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How to Use Direct Mail in the Modern Marketing Mix

Hal Conick

Far from dead, direct mail marketing gets a higher response rate than it did more than a decade ago. Here’s how marketers can take advantage​.

Many marketers have long awaited the death of direct mail. Surely it couldn’t last much longer, they thought; after all, smartphones, video marketing and social media have all become vastly popular. Why would consumers still want to get physical mail? 

Neil O’Keefe, senior vice president of marketing and content at the Data & Marketing Association, says that marketers began questioning direct mail’s endurance in 2007. That year, Statista reports that smartphone sales jumped 70% from the previous year to $8.7 billion. At the same time, the volume of mail sent through the U.S. Postal Service began to plummet: In 2006, people in the U.S. sent 213.1 billion pieces of mail, according to USPS; by 2017, they were sending 149.5 billion pieces each year, a 29.9% decline. By this point, smartphone sales had reached $55.6 billion. The price of postage and paper had skyrocketed, as did the number of internet users—everything seemed to hammer a nail into direct mail’s coffin.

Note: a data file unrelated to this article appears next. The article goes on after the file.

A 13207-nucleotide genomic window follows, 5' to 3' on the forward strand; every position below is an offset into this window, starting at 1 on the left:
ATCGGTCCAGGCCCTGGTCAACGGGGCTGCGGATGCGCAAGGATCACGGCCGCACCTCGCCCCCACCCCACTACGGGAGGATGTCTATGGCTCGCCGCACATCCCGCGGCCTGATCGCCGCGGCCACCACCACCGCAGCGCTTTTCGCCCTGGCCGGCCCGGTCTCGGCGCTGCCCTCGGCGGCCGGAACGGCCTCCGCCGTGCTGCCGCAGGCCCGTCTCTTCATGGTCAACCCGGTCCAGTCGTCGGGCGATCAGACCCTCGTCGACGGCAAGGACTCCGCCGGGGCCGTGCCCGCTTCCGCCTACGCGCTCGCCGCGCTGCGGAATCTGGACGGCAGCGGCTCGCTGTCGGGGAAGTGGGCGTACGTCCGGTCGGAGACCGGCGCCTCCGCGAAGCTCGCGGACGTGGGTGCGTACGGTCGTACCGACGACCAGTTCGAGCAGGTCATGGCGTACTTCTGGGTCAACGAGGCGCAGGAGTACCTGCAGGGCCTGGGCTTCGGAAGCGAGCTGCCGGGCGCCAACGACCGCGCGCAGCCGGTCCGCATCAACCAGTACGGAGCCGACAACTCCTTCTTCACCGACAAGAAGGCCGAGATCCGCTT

But a strange thing has happened in marketing: Direct mail response rates have risen in the past 10 years. 

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Hal Conick

Hal Conick is a staff writer for the AMA’s magazines and e-newsletters. He can be reached at hconick@ama.org or on Twitter at @HalConick.